QUESTION: Rav Yehudah explains the etymology of a number of Aramaic words. However, he explains that they derive from contractions of Hebrew words (for example, he explains that "Dasha" (door in Aramaic) comes from the Hebrew words, "Derech Sham"). How can words in Aramaic be contractions of words in a different language, Hebrew?
(a) The MAHARSHA explains that many Aramaic words have their roots in Hebrew. In general, Aramaic is very similar to Hebrew, and many of its words are corruptions of Hebrew words. (The son of the Vilna Ga'on, in TIRGEM AVRAHAM, shows that every word of Targum Onkeles stems from a Hebrew root.) Rav Yehudah teaches that these words, too, have Hebrew roots.
(b) The TIFERES YISRAEL (in "Boaz" to Pesachim 10:3) explains that the Aramaic and Greek words that are commonly found in the Gemara were not used by the Sages in the way that they were used in their original languages. Rather, the Sages Hebraicized the words and altered them from their original form. The Gemara here explains that the Sages pronounced certain Aramaic words in specific ways in order to make them sound like their Hebrew counterparts. (RAV YAKOV EMDEN, in Hagahos ha'Ya'avetz to Megilah 7a, offers a similar explanation for the Gemara's statements about the meaning of the name "Teveryah," even though it is known that the city was named in honor of the Roman emperor Tiberias.)
AGADAH: Rebbi Zeira asked Rav Yehudah a number of questions about worldly matters.
(a) First he asked why, when the flock walks along, the goats go before the sheep. Rav Yehudah answered that since goats are dark-colored and sheep are white, it is appropriate for them to go first, because darkness preceded light at the time of the creation of the world.
(b) Second, Rebbi Zeira asked why the tails of sheep cover their private parts, while the tails of goats do not. Rav Yehudah answered that since the wool of sheep is made into clothing to cover man, it is appropriate that the sheep themselves be covered.
(c) Third, he asked why camels have short tails, while oxen have long ones. Rav Yehudah answered that camels have short tails because they eat thorns, and oxen have long tails because they frequent the swamps and they need a long tail to swap away the bothersome flies.
The MAHARSHA explains that these observations are more than physical explanations for natural phenomena. They allude to spiritual realities which the Sages wisely disguised in worldly terms.
(a) In the first question, the goats allude to the nation of Yavan (as in Daniel 8:8). The sheep allude to the Jews (Yirmeyahu 50:17). Rebbi Zeira asked why did the Yevanim rule for many years in the times of the second Beis ha'Mikdash, first under the reign of Alexander the Great and then under the reign of other Greek kings, before any Jewish kings came to power?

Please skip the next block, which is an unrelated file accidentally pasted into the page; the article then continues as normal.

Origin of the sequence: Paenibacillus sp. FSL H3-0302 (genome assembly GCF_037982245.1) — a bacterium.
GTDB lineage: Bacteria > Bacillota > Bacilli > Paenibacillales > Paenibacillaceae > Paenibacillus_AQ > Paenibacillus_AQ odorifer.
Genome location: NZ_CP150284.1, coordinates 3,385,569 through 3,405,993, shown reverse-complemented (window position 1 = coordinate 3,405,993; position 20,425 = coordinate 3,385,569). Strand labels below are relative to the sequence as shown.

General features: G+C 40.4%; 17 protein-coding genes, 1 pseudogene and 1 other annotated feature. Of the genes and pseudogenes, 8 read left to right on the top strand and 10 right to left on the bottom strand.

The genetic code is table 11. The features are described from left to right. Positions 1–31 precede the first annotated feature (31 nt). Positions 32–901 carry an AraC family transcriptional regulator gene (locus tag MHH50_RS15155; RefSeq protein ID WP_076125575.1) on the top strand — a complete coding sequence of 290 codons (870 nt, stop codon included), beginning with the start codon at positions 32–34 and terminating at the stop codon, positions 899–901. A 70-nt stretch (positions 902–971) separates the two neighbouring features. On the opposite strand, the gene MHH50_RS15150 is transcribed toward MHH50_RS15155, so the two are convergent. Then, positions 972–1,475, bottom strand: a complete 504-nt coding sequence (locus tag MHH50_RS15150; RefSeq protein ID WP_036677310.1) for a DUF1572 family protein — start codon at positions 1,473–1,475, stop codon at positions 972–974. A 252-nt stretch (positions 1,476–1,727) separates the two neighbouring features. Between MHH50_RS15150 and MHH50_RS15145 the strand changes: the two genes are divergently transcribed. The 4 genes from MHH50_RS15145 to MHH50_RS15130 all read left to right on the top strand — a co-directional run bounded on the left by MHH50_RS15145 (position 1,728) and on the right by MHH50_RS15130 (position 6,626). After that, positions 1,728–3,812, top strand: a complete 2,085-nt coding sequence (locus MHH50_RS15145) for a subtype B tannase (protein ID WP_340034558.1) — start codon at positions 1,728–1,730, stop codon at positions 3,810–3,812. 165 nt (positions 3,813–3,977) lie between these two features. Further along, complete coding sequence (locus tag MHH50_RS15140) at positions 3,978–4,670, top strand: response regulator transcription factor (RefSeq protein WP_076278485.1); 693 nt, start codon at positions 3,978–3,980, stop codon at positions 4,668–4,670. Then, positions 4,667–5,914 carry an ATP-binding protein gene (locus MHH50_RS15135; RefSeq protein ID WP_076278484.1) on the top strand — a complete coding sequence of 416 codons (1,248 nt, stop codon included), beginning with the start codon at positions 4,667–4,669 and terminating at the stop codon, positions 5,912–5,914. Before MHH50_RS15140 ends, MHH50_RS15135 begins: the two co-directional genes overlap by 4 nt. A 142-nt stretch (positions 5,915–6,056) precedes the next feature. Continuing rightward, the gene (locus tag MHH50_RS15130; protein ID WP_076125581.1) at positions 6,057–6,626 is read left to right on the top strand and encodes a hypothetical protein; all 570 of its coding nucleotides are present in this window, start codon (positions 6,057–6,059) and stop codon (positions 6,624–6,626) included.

Rav Yehudah answered that this historical progression was already hinted to in the account of Creation. The Torah tells us that darkness preceded light ("v'Chosech Al Penei ha'Tehom" precedes "va'Yehi Or") when the world was created. The Midrash teaches that "v'Chosech Al Penei ha'Tehom" ("darkness was on the face of the depths") refers to the Yevanim, who "darkened" the eyes of the Jews with their persecution, and "va'Yehi Or" ("there was light") refers to the Chashmona'im, who took power at the time of the miracle of light (Chanukah).
(b) Next, Rebbi Zeira asked why the generation that was exiled at the time of the destruction of the first Beis ha'Mikdash merited to be informed when the end of their exile would come, while the generation that was exiled at the time of the second Beis ha'Mikdash -- and all subsequent generations until the present day -- have not merited to be informed when the end of the present exile will come. Why was the end to the present exile not revealed?
Rav Yehudah answered that since the first generation did not attempt to hide their sins but sinned openly, they merited that the end of their Galus was revealed to them and was not hidden. During the time of the second Beis ha'Mikdash, though, the people attempted to hide their sins. Therefore, the end of this Galus is kept hidden from us, as the Gemara in Yoma (9b) says.
(c) Third, Rebbi Zeira asked why the tail of the camel is small. The Midrash says that the camel, "Gamal," alludes to the kingdom of Bavel. The ox (or cow) is a symbol of the Jewish people ("Bechor Shoro Hadar Lo..." (Devarim 33:17)). Rebbi Zeira wanted to know why the downfall and end (tail) of Bavel came abruptly as they were punished at once for all of their sins, while the punishment of the Jews comes slowly, little by little (the tail represents lowliness and being humbled by punishment).
Rav Yehudah answered that since Bavel ate the thorns -- that is, they consumed the Tzadikim who are referred to as "thorns" (Eruvin 101a), Hash-m punished them at once with completely obliteration. The Jewish people, on the other hand, are never punished at once for all of their sins. Rather, Hash-m has mercy on us and He punishes each sin -- represented by the fly, which is a symbol of the Yetzer ha'Ra -- individually. Thus, the tail of the ox is long; the punishments for the sins of the Jewish people occurs over an extended period of time in order to enable the Jewish people to maintain their existence.